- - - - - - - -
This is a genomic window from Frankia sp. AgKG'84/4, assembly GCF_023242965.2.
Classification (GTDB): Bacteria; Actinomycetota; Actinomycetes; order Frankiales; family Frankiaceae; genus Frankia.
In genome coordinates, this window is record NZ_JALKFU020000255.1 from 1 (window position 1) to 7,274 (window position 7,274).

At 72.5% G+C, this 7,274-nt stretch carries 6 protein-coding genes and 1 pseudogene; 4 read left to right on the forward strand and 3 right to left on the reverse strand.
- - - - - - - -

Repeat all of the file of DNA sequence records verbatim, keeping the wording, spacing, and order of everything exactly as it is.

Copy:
This is a genomic window from Frankia sp. AgKG'84/4, assembly GCF_023242965.2.
Classification (GTDB): Bacteria; Actinomycetota; Actinomycetes; order Frankiales; family Frankiaceae; genus Frankia.
In genome coordinates, this window is record NZ_JALKFU020000255.1 from 1 (window position 1) to 7,274 (window position 7,274).

At 72.5% G+C, this 7,274-nt stretch carries 6 protein-coding genes and 1 pseudogene; 4 read left to right on the forward strand and 3 right to left on the reverse strand.